I am not arguing that the 20th-century denominations and their agencies can rest easy. Most denominations are in trouble. They need to focus on the work that they are best suited to do. This requires discernment and painful trimming.

In the 21st century, denominations need to identify their core work. What do they offer that both meets needs of congregations and communities in the moment and offers the discipline necessary for future generations? I believe denominations need to focus on those activities that are most effective in forming the disciplines of discipleship and the identity of “Christian.”

When I got started in ministry in the 1970s as a teenager, I witnessed the last moments of an age when denominations were the “main thing” and congregations served to support the work and life of the denomination.

Soon after I went to school, that script flipped, and denominations have been figuring out that flip throughout my career. The process is slow, because denominations are complex political systems. Authority is diffused, and decision making is multilayered. Yes, such work requires much patience.

The starting point is a conversation about why denominations are important. The stake I drive in the ground is that denominations provide the support that helps congregations form Christians to live as faithful disciples. What stake would you drive in the ground? What is required for congregations to continue their vital work in your communities?

In every sector of our lives, we are faced with critical turning points: crises of climate, public health, abuse in the church, gun violence, mental health, and on and on.

We have good reason to respond with fear and despair.

The pandemic has forced many in leadership roles to become — or perhaps at least appear to become — expert crisis managers. We’ve taught ourselves how to manage the disappointment of canceled plans, how to avoid or reduce the impact of unwelcome behavior by others, how to steel ourselves for the loss of yet another beloved one, how to make a way when there seems to be no way.

Crisis, by definition, is a critical turning point, but crisis management gets us only so far. If we focus only on the turn itself, we offer ourselves nothing — no vision or hope — for the future. Locking ourselves into the role of crisis manager imprisons us in a fearful place; it holds us in the anxious dread of not knowing what is next.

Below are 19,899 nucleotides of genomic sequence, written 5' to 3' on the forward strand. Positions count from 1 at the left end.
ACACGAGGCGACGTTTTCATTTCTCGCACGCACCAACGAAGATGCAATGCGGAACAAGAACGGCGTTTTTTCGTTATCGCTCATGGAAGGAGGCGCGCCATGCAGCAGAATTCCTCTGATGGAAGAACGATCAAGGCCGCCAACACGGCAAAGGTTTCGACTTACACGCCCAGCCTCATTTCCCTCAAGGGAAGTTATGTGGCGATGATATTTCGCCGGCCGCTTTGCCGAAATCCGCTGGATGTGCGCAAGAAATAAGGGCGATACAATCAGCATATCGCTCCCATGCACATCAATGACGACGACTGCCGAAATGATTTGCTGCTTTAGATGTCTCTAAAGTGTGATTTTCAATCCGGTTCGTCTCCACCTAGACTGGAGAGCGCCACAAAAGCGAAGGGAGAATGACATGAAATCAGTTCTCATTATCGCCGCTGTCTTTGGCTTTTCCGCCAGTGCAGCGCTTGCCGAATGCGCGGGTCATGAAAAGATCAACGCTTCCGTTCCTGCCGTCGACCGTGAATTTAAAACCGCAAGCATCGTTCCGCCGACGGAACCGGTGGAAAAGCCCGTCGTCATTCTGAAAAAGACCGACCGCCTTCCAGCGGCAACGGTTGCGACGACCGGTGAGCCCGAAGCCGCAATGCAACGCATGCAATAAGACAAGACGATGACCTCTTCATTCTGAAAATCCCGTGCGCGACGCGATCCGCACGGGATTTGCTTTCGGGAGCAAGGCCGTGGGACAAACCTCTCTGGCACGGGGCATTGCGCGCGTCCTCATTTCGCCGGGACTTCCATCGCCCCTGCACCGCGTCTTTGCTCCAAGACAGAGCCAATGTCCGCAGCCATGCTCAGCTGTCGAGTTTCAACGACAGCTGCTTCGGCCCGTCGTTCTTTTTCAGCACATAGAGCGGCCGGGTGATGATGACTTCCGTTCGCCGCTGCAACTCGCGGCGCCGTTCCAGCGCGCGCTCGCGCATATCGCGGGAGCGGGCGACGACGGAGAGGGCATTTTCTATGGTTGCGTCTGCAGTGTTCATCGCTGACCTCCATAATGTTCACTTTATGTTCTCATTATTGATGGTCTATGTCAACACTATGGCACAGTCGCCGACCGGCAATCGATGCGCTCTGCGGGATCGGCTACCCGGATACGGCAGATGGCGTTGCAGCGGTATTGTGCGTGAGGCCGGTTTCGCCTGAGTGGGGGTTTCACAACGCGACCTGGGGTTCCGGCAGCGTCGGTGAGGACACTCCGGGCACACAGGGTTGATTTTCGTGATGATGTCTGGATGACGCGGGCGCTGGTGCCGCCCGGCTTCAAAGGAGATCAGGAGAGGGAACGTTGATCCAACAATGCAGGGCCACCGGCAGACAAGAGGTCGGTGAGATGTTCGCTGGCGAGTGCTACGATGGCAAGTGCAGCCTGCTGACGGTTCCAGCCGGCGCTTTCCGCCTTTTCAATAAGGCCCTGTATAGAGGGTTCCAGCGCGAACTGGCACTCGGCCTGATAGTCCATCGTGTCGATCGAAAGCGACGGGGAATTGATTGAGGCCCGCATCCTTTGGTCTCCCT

Ultimately, crisis management is not the leadership that we need. What Christian leaders must embrace is apocalyptic leadership.

I don’t mean turn-or-burn preaching or doomsday prophesying. Despite its popular association with chaos and catastrophe, apocalypse is not about senseless destruction; it is an uncovering and a revealing, a cosmic remaking of our world and lives as we know them.

In the final chapters of the book of Revelation, the great apocalyptic text of the Christian Bible, John sees a new heaven and a new earth, a place without tears, mourning, death or thirst. This new heaven and new earth are so full of God’s glory that the light of the sun is superfluous.

Can you imagine that with me? A world in which each person’s dignity is celebrated. A world in which the vulnerable are nurtured and protected. A world in which value is not determined by production but is inherent. A planet that is treated not as an expendable resource but as a place worthy of reciprocal respect and care.

It takes apocalyptic leadership to see that vision with John. Things do not have to be as they have been. God is already doing something among the coalition of the willing.

Apocalyptic leaders name the destruction and suffering for what it is — the product of generations of hoarding power and wealth, driven by hate, ego and greed. Such leaders do not deny the disaster but call out the source of the destruction and the harm it has caused.

Apocalyptic leaders offer a steady hand of presence, hope and assurance. When a family experiences the personal apocalypse of the death of a loved one, a good pastor is often found nearby, in the hospital waiting room, at the foot of the bed, deep in a text thread reminding the family that they are not alone.

There is a steady hand, a soft net, a safe place to fall apart. Apocalyptic leaders offer this same safe place to their communities, their congregations or their teams — the simple assurance of not being alone when nothing makes sense anymore.

Apocalyptic leaders resist the forces of “the way we’ve always done it” to imagine and create new economies that center the well-being of all living creatures — persons, plants and animals as a collective whole. They willingly accept personal risk to try new ways of doing things for the good of all.

Apocalyptic leaders don’t rely on shame, blame or complaint to lead. They create spaces for hard feelings to be processed and understood so they can point the community to liberation and healing. The desires to be right and perfect are transformed into the desires to be in relationship with one another and good enough.

Apocalyptic leaders map their communities’ connection to work that matters. They seek out small ways to take action on big things — to build practices that connect their people to themselves, to God, to one another and to the land — to reconstruct the imagination after the devastation.

Apocalyptic leadership is engaging in the daily practice of seeing beyond the destruction to the new heaven and new earth. It is dedicating ourselves to what God has already told us is possible. It is living our hope and acting on our hope and letting our fear take a much-needed rest.

While we may become crisis managers by force, we become apocalyptic leaders by choice.

Yet we cannot do so alone. There are no star apocalyptic leaders in this invitation, only bands of people choosing, not to face the crises alone, but to confront the destruction collectively and create glimpses of the new heaven and new earth all over the place.

Despite its popular association with chaos and catastrophe, apocalypse is not about senseless destruction; it is an uncovering and a revealing, a cosmic remaking of our world and lives as we know them.